A good hair cut or a fresh new colour can boost our confidence and make us feel like we can take on the world. We all deserve some pampering now and again and this is the perfect way to put a spring in our step.
But for now this little luxury is no longer an option and no one knows when we will next see our hairdressers.
Panicky thoughts of “what are we going to do about our hair?” will be going through most women’s minds at the moment.
Whether it’s unruly split ends, roots starting to show or a length fringe, it will soon reach the point where we will be reaching for the scissors or bottle of hair dye to try some DIY re-styling.
But if you’re struggling to pluck up the courage or are worried about doing more harm than good, Weekend is here to help. We’ve spoken to top Midland stylist Tammy Reynolds for her tips on how we can maintain our style and colour until we can next get to the salon.
The third-generation hairdresser, who has worked in Australia, New Zealand and New York, runs her own studio in Kidderminster and has more than 30 years of experience – so she knows what she’s talking about.
Many women will be worrying about their roots making an unwelcome appearance before life is back to normal.
But Tammy, who is known for her pixie cuts and being a blonde expert, says there are many clever ways to hide them until your next salon appointment. “Zig zag partings are a great way to hide roots, it diffuses the line between colour and natural hair, check out YouTube for tutorials.
“Root touch-up powders and sprays are fantastic at disguising roots or grey hairs, the WOW brand is a really good one,” she tells Weekend.
And if you want to disguise those pesky grey hairs then Tammy says mascara works well as an emergency tool.
If you have a fringe that keeps getting in your eyes then she recommends following in the footsteps of celebrities such as actress and singer Jennifer Lopez who have embraced a longer style.
“Two of the biggest trends in fringes right now are the ‘side swept’ – whole fringe pushed over to the side, think Reese Witherspoon – or ‘curtain fringe’ – pushed to the sides from the centre aka J.Lo. With these two trends there’s no need to struggle to cut your own hair. You’re actually going to look more fashionable if its longer and it’s only temporary if you want to go back to how it normally is,” says Tammy, who has previously completed several seasons of New York Fashion Week.
Although it can be tempting to try cutting your hair yourself, she doesn’t recommend it because if anything goes wrong you will be stuck with it until the salons re-open. “Please don’t cut or colour your own hair, you might think it’s ok but if anything goes wrong we are not open to fix it for you and a 30 minute DIY job can take months to put right,” says Tammy.
With our social lives pretty much non-existent at the moment, it’s the perfect opportunity to treat our hair to some pampering we wouldn’t normally have time to do.
“Give your hair some self care. Shampoo less often, it strips your hair of your own conditioning natural oils, and renourish hair with conditioning masks. Leave them on for at least ten minutes before rinsing, you will definitely feel the benefit. Stay hydrated, drinking plenty of water is actually really good for your hair and your skin,” says Tammy.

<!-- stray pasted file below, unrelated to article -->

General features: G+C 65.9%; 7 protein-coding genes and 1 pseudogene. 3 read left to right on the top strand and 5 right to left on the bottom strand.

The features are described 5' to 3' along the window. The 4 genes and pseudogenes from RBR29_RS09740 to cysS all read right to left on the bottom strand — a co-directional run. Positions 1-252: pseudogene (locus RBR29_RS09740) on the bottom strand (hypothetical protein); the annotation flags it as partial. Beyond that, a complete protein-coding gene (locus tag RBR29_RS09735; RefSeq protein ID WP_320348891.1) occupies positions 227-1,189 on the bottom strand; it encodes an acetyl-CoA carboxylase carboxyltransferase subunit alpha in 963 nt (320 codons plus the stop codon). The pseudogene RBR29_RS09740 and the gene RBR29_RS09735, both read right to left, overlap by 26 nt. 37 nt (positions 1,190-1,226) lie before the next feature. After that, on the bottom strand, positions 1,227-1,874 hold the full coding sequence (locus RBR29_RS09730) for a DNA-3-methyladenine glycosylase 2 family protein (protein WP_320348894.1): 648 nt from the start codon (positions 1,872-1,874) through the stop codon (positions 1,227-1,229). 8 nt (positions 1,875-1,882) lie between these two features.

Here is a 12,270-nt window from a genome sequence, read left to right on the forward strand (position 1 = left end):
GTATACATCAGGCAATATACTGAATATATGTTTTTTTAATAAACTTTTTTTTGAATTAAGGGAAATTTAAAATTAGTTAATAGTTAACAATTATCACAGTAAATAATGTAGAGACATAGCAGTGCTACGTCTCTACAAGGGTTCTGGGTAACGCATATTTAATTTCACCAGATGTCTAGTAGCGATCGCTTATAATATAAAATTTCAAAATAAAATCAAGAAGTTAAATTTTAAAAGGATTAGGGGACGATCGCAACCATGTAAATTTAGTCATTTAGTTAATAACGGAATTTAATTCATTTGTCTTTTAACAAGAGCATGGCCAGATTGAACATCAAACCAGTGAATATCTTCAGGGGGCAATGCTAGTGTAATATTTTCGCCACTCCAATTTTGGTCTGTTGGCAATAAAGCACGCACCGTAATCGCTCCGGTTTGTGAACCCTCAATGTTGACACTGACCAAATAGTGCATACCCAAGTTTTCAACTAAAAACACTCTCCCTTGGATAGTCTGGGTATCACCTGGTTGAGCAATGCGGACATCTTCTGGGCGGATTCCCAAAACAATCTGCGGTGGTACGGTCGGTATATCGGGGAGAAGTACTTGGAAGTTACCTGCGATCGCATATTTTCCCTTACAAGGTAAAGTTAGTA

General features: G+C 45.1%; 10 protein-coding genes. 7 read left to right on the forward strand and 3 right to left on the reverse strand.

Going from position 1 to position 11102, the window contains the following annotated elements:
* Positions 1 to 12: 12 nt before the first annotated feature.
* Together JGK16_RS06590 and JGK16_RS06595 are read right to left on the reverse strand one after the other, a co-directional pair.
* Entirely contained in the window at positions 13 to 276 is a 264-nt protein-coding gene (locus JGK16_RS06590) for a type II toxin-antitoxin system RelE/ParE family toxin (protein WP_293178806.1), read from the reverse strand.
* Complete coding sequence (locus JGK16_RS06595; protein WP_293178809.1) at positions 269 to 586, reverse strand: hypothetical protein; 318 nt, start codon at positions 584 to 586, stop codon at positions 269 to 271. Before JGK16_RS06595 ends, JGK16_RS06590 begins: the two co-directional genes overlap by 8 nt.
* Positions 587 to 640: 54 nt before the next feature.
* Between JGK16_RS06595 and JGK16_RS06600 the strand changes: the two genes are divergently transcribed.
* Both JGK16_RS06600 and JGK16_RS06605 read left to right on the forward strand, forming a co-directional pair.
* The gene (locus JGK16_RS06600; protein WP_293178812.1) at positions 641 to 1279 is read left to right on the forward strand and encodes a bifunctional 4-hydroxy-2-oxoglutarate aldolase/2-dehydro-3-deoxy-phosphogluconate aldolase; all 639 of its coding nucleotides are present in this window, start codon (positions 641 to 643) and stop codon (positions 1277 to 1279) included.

Although you can’t get to the salon, she advises connecting with your hairdresser over social media as they are doing all they can to help their customers during this difficult time. “Follow your hairdresser on Facebook and Instagram. To get you through this time they’re all doing tutorials to help you with the struggle.”
Now many of you will still be tempted to grab the scissors because you know you can’t wait until you can get a salon appointment or maybe you are just bored with your current style and fancy a change.
Stylists will always recommend you leave it to the professionals but if you are determined to do it yourself then Stephane Ferreira of salon Live True London has some tips to help it go more smoothly.
“The most important part to get right is sectioning. After your hair is washed and towel dried, section your hair first from the front and the back, and then split your back sections into two new sections – the split needs to be from ear to ear,” he says. This is because it is much easier to manage a smaller chunk of hair, and you will be able to cut far more precisely.
“Make sure you cut in clean lines and you cut the same amount on each section.
“As your hairdresser does in the salon, start from the bottom section and repeat until you get to the top of your head. You then need to divide the front into two new sections each. Again, make sure that you cut the same amount as you did at the back.”
He recommends trimming one to two centimetres of hair, which “will ensure split ends are removed and your hair looks clean and fresh
Stephane also has advice for people who are fed up of their fringe dangling in their eyes.
“For fringes, make sure that you blow dry it first in the way you wish it to go. Cut your fringe only on dry hair, as otherwise it will bounce back and look shorter than you intended.”
“Cut only half a centimetre at a time, so you have control over the length. If you have a sweeping fringe, avoid blunt cutting and only cut with the tip of the scissors” – this will prevent the result from looking overly severe.”
Using the right tools can also make a big difference. “Use the thinnest scissors you can find, so you can control the amount of hair cut at all times.
“Pretend you’re in the salon when you cut your own hair. When you think you’re finished, style your hair fully and do a final check to see if it’s all connected. If not, make the adjustment needed.”